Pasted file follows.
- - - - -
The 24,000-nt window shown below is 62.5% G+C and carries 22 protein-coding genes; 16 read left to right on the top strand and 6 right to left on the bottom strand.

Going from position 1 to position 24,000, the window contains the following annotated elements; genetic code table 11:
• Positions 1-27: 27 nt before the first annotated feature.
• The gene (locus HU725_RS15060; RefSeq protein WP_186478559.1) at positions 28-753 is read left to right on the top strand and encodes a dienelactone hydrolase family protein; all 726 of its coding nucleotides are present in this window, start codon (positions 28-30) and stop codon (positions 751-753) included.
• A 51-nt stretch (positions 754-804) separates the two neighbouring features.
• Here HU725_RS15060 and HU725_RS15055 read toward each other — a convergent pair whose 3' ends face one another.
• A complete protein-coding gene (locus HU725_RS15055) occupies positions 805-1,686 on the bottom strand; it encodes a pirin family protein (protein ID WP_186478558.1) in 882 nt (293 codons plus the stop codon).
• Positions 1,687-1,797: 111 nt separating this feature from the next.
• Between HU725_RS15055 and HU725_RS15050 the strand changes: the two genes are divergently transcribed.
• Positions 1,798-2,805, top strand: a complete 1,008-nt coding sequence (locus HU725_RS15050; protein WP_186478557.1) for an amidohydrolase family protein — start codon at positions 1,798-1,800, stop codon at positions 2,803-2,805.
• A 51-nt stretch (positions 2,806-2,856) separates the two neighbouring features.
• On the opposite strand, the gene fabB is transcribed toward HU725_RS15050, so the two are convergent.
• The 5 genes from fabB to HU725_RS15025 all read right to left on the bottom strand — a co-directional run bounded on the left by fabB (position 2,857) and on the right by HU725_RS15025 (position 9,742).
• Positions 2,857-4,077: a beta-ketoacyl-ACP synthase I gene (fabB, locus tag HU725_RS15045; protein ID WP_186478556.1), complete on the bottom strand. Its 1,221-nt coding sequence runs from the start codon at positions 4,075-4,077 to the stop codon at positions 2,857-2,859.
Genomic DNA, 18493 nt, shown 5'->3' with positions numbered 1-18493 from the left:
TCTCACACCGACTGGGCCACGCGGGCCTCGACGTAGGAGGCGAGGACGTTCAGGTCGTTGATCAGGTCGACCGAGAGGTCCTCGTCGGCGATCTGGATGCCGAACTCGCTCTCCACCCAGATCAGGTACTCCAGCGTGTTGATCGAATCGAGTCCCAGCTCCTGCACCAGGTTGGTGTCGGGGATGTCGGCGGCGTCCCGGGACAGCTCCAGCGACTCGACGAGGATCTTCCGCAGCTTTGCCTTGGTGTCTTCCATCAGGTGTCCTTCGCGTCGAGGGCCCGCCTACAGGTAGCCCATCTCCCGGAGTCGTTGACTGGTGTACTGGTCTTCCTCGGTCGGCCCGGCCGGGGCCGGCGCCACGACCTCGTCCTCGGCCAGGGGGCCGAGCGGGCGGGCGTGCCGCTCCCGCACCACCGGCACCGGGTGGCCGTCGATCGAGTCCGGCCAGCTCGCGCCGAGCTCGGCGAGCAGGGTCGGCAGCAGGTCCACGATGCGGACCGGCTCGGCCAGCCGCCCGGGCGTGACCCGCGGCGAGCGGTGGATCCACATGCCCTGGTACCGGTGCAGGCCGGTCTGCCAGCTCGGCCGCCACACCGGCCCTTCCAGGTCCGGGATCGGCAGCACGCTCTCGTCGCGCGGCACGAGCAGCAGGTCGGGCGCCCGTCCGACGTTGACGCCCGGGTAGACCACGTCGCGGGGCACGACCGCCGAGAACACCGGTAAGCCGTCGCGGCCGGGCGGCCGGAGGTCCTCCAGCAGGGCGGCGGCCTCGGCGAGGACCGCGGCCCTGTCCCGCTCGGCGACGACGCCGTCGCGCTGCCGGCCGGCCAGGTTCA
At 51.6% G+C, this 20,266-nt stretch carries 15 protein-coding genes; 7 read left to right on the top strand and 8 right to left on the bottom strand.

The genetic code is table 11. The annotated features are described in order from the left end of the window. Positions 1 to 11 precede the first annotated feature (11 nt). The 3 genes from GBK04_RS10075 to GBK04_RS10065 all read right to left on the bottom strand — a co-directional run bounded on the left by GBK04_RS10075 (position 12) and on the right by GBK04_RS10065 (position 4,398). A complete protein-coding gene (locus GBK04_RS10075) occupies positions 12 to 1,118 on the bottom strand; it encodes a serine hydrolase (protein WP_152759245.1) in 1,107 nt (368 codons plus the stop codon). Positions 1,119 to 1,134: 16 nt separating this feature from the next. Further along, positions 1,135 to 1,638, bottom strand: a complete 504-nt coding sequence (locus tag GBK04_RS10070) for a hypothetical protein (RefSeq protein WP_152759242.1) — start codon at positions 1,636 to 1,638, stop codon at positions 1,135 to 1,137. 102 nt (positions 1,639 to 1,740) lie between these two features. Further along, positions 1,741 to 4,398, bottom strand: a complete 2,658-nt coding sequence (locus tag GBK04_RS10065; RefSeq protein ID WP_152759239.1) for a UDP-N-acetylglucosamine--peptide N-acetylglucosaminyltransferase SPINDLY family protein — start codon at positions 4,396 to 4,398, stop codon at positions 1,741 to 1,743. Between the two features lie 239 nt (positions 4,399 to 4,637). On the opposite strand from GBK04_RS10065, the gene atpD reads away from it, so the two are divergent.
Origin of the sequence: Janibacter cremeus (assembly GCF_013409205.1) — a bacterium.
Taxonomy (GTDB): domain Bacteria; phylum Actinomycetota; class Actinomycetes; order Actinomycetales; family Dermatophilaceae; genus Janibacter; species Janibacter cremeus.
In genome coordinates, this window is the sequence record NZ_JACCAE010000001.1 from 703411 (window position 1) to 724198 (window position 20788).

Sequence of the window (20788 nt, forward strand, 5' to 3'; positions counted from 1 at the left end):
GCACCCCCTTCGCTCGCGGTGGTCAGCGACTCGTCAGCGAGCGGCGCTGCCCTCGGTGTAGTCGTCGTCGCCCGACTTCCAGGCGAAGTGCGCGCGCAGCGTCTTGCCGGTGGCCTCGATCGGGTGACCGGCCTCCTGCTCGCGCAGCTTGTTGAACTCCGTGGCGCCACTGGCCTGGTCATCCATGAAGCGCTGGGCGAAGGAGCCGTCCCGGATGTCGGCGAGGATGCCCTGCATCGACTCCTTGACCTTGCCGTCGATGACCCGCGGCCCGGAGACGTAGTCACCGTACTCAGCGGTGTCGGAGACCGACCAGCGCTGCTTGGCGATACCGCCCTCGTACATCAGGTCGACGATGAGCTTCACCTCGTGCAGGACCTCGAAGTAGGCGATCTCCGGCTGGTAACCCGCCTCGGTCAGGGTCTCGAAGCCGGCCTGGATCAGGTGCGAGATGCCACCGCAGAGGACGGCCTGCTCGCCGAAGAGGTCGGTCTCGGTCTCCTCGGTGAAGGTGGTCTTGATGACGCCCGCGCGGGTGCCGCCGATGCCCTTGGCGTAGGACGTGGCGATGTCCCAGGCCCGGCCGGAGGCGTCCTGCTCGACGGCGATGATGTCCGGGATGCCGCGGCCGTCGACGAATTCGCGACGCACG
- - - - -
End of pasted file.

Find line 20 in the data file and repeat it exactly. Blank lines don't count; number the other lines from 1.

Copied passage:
Taxonomy (GTDB): domain Bacteria; phylum Actinomycetota; class Actinomycetes; order Actinomycetales; family Dermatophilaceae; genus Janibacter; species Janibacter cremeus.